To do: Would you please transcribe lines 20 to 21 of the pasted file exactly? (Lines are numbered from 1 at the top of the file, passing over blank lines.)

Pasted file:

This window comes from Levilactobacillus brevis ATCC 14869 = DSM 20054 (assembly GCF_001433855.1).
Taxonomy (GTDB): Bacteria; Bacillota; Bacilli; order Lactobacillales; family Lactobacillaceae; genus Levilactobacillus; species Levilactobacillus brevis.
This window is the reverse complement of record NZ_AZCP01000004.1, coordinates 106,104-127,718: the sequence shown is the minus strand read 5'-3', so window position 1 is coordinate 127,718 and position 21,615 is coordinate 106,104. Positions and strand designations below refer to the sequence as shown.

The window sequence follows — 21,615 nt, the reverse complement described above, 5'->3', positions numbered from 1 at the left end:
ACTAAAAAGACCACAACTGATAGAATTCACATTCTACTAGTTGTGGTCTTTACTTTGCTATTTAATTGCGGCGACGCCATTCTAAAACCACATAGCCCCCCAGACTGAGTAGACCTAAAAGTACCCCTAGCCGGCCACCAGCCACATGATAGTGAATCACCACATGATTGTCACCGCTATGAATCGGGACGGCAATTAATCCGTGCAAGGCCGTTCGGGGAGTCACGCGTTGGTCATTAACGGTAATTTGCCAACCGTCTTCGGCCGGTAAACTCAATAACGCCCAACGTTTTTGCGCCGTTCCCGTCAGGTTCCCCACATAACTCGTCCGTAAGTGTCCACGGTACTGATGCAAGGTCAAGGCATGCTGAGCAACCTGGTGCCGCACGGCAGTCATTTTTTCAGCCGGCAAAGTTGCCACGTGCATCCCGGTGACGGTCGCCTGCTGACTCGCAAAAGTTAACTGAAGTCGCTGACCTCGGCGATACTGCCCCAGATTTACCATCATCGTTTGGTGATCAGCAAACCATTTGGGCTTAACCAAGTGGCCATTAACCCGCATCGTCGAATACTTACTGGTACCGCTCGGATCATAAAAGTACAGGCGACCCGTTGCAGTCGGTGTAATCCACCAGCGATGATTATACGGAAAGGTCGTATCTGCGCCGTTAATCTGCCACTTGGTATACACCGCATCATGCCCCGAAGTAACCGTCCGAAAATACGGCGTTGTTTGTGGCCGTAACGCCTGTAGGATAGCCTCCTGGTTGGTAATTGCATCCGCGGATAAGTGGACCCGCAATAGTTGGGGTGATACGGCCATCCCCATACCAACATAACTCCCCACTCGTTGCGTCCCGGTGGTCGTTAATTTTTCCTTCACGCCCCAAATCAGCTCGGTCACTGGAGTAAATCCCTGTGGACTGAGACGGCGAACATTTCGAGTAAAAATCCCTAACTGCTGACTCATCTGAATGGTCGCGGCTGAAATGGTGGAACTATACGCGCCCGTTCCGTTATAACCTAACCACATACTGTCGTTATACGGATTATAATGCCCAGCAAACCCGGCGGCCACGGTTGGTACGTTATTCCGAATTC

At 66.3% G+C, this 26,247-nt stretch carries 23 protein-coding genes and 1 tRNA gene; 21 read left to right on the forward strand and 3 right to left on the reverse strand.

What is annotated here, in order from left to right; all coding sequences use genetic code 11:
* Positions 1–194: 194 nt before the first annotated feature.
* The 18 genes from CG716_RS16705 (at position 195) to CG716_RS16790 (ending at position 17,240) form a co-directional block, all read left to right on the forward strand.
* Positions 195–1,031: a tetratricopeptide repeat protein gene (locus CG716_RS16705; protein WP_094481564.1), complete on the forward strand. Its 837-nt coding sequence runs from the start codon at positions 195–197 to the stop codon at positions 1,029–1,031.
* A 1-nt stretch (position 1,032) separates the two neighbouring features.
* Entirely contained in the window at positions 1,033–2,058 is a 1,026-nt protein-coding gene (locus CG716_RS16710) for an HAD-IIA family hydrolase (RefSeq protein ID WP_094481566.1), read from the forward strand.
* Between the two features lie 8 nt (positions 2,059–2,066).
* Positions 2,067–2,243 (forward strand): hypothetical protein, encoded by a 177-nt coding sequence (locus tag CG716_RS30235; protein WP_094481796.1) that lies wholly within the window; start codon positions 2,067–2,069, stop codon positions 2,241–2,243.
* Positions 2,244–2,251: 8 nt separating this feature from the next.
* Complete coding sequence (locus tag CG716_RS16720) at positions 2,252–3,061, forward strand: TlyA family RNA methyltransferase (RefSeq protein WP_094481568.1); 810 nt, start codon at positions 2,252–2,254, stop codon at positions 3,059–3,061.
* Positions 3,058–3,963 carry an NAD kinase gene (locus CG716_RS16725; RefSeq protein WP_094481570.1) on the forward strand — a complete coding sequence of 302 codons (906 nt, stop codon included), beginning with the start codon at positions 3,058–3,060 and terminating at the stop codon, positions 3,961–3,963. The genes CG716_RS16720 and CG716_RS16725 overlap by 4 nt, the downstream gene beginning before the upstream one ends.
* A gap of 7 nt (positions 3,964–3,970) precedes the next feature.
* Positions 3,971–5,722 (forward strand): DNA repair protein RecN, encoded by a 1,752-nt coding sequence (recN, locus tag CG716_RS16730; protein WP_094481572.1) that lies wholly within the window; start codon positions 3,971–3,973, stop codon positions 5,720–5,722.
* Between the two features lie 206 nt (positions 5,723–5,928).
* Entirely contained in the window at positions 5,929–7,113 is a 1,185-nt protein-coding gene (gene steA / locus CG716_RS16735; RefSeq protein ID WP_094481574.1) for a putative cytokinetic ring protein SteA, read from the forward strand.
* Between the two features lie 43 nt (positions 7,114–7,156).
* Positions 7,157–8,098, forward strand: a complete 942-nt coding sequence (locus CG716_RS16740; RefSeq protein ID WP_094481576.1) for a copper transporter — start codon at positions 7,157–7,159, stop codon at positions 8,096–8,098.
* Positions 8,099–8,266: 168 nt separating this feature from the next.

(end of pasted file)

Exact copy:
* Between the two features lie 206 nt (positions 5,723–5,928).
* Entirely contained in the window at positions 5,929–7,113 is a 1,185-nt protein-coding gene (gene steA / locus CG716_RS16735; RefSeq protein ID WP_094481574.1) for a putative cytokinetic ring protein SteA, read from the forward strand.